# Lorentz transformations (2nd year relativity)

• affans
Also, please clarify what the initial event is that you're trying to express with a spacetime point.In summary, the conversation discusses a light signal being sent from the origin of a system K to a specific point, and the question of when the signal is received. The first part is easily solved by dividing the distance by the speed of light. The second part involves using the Lorentz transformations to find the values in a different frame of reference. The formula used is more accurately written with a delta indicating the difference between two spacetime events. The incorrect attempts are using t=0 and plugging in the wrong values for the transformation equations.
affans

## Homework Statement

A light signal is sent from the origin of a system K at t = 0 to the point x = 1 m, y = 8 m, z = 13 m. a) At what time t is the signal received?
b) Find ( x', y', z', t' ) for the receipt of the signal in a frame K' that is moving along the x-axis of K at a speed of 0.6c.

## Homework Equations

The lorentz transformations:

x' = $$\gamma * (x - vt)$$
y' = y
z' = z

## The Attempt at a Solution

Part a was easy. I got the right answer. I just took the length of the vector given by the co-ordinates and divided by the speed of light. The answer is $$5 * 10^8$$ I am having trouble with part b.

Ofcourse, y' and z' were easy to get. t' (i had 3 tries, and i used them all) so I lost a mark there. I have one try left on x'.

Using the equation, we first have to solve for $$\gamma$$. Plugging the numbers into the equation for gamma:
$$\frac{1}{\sqrt{1-(v/c)^2}}\; \text{yields} \; 1.25$$

Then using the lorentz transformation I have the following eqn:
x' = $$\gamma$$ (x - vt) . Plugging in the numbers yeilds
x' = 1.25(1 - 0.6 * c *(5E-8))

I get 10 as the answer. It is wrong. I also thought t = 0 could work since that's when the event happened. But the answer 1.25 is also wrong.

My third attempt yielded 11.25m however, I am scared to submit it. If anyone can please verify my number for me.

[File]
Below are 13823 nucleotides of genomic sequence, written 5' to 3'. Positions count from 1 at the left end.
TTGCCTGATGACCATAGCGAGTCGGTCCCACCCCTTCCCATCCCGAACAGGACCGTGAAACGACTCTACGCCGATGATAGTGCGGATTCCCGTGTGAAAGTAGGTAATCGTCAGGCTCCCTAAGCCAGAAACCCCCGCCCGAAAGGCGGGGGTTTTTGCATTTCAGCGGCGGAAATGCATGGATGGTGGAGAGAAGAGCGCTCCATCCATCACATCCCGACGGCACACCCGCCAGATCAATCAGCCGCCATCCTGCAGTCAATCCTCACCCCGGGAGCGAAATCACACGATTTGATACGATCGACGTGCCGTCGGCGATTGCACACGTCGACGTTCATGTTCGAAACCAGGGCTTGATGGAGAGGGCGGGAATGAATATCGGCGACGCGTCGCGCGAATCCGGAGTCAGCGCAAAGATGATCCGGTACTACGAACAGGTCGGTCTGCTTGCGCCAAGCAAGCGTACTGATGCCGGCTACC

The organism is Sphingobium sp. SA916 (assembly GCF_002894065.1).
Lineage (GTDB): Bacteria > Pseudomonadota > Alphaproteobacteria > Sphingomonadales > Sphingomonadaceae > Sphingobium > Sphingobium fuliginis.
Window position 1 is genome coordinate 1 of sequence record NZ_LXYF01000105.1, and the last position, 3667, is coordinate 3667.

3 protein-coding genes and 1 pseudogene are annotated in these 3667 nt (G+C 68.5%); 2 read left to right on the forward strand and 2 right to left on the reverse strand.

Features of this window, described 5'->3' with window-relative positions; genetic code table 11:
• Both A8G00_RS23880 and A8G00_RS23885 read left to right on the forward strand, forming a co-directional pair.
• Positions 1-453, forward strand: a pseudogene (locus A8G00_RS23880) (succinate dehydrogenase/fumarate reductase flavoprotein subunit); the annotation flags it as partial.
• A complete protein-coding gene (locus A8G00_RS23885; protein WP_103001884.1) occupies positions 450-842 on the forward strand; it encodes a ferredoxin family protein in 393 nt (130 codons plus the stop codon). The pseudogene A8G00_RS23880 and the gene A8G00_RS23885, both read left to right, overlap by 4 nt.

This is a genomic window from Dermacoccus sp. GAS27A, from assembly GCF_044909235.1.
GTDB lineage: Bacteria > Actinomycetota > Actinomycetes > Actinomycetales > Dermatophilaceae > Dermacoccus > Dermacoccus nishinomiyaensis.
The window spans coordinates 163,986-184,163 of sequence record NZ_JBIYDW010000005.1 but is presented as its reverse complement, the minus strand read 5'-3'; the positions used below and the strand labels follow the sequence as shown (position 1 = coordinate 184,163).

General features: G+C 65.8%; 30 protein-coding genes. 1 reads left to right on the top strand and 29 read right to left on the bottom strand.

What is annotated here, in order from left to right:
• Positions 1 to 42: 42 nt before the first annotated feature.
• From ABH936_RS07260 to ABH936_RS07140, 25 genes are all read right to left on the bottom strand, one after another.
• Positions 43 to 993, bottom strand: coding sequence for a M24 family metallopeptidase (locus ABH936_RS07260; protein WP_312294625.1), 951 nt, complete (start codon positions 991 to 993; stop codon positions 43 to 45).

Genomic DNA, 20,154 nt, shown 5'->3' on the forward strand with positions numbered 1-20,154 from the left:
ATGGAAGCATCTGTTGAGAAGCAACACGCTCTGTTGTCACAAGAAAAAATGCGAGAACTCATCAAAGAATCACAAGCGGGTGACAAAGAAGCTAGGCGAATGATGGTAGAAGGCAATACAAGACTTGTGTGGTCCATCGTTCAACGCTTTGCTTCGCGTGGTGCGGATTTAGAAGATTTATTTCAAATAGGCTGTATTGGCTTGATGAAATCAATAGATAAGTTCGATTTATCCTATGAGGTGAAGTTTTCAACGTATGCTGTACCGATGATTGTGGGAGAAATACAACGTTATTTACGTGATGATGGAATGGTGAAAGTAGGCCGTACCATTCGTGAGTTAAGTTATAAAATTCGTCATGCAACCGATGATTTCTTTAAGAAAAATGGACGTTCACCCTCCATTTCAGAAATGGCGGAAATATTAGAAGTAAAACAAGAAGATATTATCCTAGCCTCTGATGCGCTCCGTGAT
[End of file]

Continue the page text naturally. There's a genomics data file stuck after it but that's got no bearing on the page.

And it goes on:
The Lorentz transformations are more accurately written
$$\Delta t' = \gamma(\Delta t - v\Delta x/c^2)$$
$$\Delta x' = \gamma(\Delta x - v\Delta t)$$
The $\Delta$ indicates that the numbers to be plugged in should be the difference between two spacetime events. So putting in t=0 is a mistake that you should not make again.

Can you show your calculations for the other two attempts?

## 1. What are Lorentz transformations?

Lorentz transformations are a set of equations that describe how the measurements of space and time change between two reference frames that are moving relative to each other at constant velocity. They were developed by Hendrik Lorentz in the late 19th century and were later incorporated into Albert Einstein's theory of special relativity.

## 2. Why are Lorentz transformations important?

Lorentz transformations are important because they provide a mathematical framework for understanding the effects of time and space dilation, as well as length contraction, which are fundamental principles of special relativity. They also allow us to make accurate predictions and calculations in situations where objects are moving at speeds close to the speed of light.

## 3. How do Lorentz transformations differ from Galilean transformations?

Lorentz transformations differ from Galilean transformations in that they take into account the constancy of the speed of light, whereas Galilean transformations assume that the speed of light is infinite. This difference is what allows for the equations to accurately describe the effects of relativity at high speeds, where the assumptions made by Galileo and Newton's laws of motion break down.

## 4. What is the Lorentz factor?

The Lorentz factor, denoted by the symbol gamma (γ), is a term that appears in the equations of Lorentz transformations and is defined as 1/√(1 − v²/c²), where v is the relative velocity between the two reference frames and c is the speed of light. It is a key factor in calculating the effects of time dilation and length contraction.

## 5. Are Lorentz transformations only applicable to objects moving at speeds close to the speed of light?

No, Lorentz transformations can be applied to any situation involving two reference frames moving relative to each other at a constant velocity, regardless of the speed. However, the effects of time dilation and length contraction become more significant as the relative velocity approaches the speed of light, making these transformations particularly useful in the realm of high-speed physics.

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